A necklace composed of v-shaped forms suspended from a necklace, all in hammered silver wire

  • Measurements: 9 1/2 x 10 inches

Additional cataloguing


  • This work is registered in the archives of the Calder Foundation, New York, under number A16948.



  • Perls Galleries, New York
  • Nelson A. Rockefeller, New York
  • Mary Rockefeller Morgan
  • Mary Rockefeller Morgan Charitable Trust



  • Rower, Alexander S. C., ed. Calder by Matter. Paris: Cahiers d’Art, 2013, p. 152.
  • Sweeny, James Johnson. Alexander Calder. New York: Museum of Modern Art, 1943, exh. cat. p. 53.
  • Winebrenner, D. Kenneth. Jewelry Making as an Art Expression. Scranton: International Textbook Company, 1953, p. vi, fig. 1. Exhibitions Alexander Calder: Sculptures and Constructions, Museum of Modern Art, New York, September 1943–January 1944



Born into a family of artists in Pennsylvania in 1898, Alexander Calder eventually became one of the greatest American sculptors, known for a variety of genres including mobiles, brightly colored prints, and wire jewelry. Calder earned a degree in mechanical engineering before creating toys and the Cirque Calder in 1926. These artistic creations led to exhibitions of his wire sculptures. Throughout his life he created more than 1,800 fantastic pieces of jewelry by hand. He died in 1976.



Alexander Calder is best known for his delicately balanced mobiles that move in response to air or touch, but jewelry was his most personal and constant medium. He began creating wire forms in 1902, at the age of 8, for his sister’s dolls, and later often gifted jewelry to friends and collectors of his work. Each piece was designed and handmade by the artist, a unique combination of his hammering and the design aesthetic and grace contained in his large-scale works. Calder’s jewelry, bohemian but refined, was collected by fashionable art collectors including Peggy Guggenheim, Mary Rockefeller, and Millicent Rogers. Chicago collector Muriel Kallis Steinberg Newman said of Calder jewelry in W magazine, “I was never particularly interested in precious jewels. I was always interested in the form and shape of things.”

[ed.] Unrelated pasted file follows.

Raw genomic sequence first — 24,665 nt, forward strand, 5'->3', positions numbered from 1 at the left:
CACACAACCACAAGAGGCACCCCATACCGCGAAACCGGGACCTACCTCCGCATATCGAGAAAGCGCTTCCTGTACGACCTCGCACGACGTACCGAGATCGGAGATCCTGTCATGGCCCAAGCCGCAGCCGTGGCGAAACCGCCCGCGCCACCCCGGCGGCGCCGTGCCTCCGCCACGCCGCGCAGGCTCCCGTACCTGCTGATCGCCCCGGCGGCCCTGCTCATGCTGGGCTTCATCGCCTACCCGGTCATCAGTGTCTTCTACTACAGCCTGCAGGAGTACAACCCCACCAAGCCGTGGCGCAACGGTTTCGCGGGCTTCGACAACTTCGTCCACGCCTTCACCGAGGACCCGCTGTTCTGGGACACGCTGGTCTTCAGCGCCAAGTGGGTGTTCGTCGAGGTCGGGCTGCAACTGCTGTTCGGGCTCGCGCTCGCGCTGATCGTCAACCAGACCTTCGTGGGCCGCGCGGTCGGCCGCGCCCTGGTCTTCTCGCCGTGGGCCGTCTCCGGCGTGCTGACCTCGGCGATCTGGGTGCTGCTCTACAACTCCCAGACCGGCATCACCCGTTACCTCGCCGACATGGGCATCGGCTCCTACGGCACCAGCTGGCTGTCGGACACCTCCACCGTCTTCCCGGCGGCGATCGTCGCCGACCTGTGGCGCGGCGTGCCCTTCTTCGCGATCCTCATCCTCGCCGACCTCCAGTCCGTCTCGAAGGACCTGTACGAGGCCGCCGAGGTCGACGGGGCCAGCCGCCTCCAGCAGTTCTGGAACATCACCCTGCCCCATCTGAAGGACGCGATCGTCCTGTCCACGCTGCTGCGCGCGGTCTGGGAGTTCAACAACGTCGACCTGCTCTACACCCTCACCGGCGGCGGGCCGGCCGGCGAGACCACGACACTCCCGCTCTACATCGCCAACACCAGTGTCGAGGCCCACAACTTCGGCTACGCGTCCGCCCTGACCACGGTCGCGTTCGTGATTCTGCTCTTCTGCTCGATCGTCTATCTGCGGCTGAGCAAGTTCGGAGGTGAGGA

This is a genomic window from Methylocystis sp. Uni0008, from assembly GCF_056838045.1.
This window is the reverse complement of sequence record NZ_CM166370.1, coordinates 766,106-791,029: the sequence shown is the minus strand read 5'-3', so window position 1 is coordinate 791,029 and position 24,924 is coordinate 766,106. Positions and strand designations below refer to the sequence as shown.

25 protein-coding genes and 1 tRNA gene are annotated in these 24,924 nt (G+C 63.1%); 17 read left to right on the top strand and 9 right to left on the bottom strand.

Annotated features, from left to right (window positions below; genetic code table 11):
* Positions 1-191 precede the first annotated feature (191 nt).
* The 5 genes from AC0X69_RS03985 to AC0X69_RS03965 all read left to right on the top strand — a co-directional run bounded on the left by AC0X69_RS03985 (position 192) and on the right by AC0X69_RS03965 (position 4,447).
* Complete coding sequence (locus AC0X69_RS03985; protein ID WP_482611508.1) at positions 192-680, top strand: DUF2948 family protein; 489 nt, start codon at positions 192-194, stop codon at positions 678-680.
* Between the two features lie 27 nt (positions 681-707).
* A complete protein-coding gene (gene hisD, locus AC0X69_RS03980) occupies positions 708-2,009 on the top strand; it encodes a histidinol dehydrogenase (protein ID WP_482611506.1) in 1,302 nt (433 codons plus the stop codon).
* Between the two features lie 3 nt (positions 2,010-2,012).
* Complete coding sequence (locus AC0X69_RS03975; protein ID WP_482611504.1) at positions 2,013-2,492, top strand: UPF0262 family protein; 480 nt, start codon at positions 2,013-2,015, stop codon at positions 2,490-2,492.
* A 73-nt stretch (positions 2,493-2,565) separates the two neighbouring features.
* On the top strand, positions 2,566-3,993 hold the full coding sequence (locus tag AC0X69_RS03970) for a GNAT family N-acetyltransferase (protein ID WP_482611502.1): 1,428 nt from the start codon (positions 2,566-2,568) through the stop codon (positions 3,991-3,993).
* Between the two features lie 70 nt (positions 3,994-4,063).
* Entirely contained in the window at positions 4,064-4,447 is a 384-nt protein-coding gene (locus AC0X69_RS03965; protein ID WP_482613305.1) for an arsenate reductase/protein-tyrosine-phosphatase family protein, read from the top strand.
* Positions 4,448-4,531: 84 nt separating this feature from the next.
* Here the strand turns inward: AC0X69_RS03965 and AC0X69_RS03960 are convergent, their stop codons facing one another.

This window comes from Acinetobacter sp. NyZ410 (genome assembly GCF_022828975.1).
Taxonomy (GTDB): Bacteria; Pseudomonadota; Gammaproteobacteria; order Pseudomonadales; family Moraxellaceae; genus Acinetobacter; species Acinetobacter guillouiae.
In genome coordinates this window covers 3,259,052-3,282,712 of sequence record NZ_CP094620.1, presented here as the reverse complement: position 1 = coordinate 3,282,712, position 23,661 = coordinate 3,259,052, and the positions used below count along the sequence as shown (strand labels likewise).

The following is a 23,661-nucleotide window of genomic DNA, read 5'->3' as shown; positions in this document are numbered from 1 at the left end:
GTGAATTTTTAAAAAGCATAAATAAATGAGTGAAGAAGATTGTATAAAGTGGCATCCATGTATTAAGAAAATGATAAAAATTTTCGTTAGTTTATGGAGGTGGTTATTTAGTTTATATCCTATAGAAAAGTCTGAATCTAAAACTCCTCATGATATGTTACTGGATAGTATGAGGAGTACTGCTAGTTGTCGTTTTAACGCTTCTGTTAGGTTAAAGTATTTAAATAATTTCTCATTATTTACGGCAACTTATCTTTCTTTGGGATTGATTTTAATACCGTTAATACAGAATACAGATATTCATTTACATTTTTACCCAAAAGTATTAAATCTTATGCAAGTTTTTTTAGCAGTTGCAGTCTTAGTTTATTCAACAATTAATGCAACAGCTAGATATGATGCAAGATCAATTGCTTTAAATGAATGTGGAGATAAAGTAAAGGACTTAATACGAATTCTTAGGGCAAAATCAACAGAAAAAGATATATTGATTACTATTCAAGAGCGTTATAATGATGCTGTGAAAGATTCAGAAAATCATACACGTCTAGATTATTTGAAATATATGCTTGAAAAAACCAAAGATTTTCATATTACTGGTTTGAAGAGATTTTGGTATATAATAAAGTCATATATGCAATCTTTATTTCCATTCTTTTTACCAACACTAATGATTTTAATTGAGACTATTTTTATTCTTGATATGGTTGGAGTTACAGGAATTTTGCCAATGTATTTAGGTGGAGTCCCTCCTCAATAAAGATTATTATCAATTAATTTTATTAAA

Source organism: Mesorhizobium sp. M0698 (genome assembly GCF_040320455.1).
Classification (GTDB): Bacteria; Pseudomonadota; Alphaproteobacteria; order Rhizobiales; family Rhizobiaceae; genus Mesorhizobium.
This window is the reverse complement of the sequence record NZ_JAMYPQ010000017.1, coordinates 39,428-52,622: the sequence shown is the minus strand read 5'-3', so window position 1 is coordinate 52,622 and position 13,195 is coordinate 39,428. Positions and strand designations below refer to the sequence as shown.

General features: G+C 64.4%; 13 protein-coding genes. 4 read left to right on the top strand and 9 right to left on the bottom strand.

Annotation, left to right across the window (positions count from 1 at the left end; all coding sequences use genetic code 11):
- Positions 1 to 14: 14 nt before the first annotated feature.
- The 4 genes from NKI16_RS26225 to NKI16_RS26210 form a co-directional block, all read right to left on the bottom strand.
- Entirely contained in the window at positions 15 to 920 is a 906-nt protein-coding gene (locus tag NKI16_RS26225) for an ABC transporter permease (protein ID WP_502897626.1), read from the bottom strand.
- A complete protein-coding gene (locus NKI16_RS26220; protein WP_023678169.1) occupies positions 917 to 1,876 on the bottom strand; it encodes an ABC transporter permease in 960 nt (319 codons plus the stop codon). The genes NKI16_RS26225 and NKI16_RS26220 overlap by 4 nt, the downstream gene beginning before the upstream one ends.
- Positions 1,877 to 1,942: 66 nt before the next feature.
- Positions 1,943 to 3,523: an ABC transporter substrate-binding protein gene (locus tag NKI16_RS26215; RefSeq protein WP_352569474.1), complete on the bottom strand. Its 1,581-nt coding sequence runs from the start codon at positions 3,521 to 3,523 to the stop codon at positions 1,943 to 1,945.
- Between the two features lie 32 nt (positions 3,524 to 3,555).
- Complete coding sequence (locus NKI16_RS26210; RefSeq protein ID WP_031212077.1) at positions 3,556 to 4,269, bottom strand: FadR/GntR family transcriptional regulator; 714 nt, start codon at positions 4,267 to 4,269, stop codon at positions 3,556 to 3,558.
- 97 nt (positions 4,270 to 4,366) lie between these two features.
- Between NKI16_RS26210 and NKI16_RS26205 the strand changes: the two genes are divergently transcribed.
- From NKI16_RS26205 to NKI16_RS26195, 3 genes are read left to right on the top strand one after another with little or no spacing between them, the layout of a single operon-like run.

This necklace belonged to Nelson A. Rockefeller, public servant, philanthropist and art collector. The only son of the founder of the Standard Oil Company, Rockefeller was the 41st Vice President of the United States under Gerald Ford, and served four, four-year terms as 49th Governor of New York between 1959 and 1973. He possessed a keen eye for art encouraged by his mother, Abigail Green Aldrich Rockefeller, the driving force behind the formation of the Museum of Modern Art. He maintained the family’s close connection with the Museum by serving as a trustee, treasurer and two terms as President between 1939 and 1941, and 1946 and 1953.

The “Many V’s” necklace, created of hammered silver wire suspending v-shapes with curled ends, displays the same sense of animation found in his mobiles and the geometry and dynamism found in his lithographs. Calder was inspired by primitive art, as can be seen in the form of this piece, but combined with his aesthetic and his practices of making, the jewel becomes a masterpiece of modern art.

Alexander Calder in his studio at 7 Villa Brune, Paris, surroundedby jewelry, November 1930. Photograph by Thérèse Bonney.

Nelson Rockefeller at the Museum of Modern Art in 1939.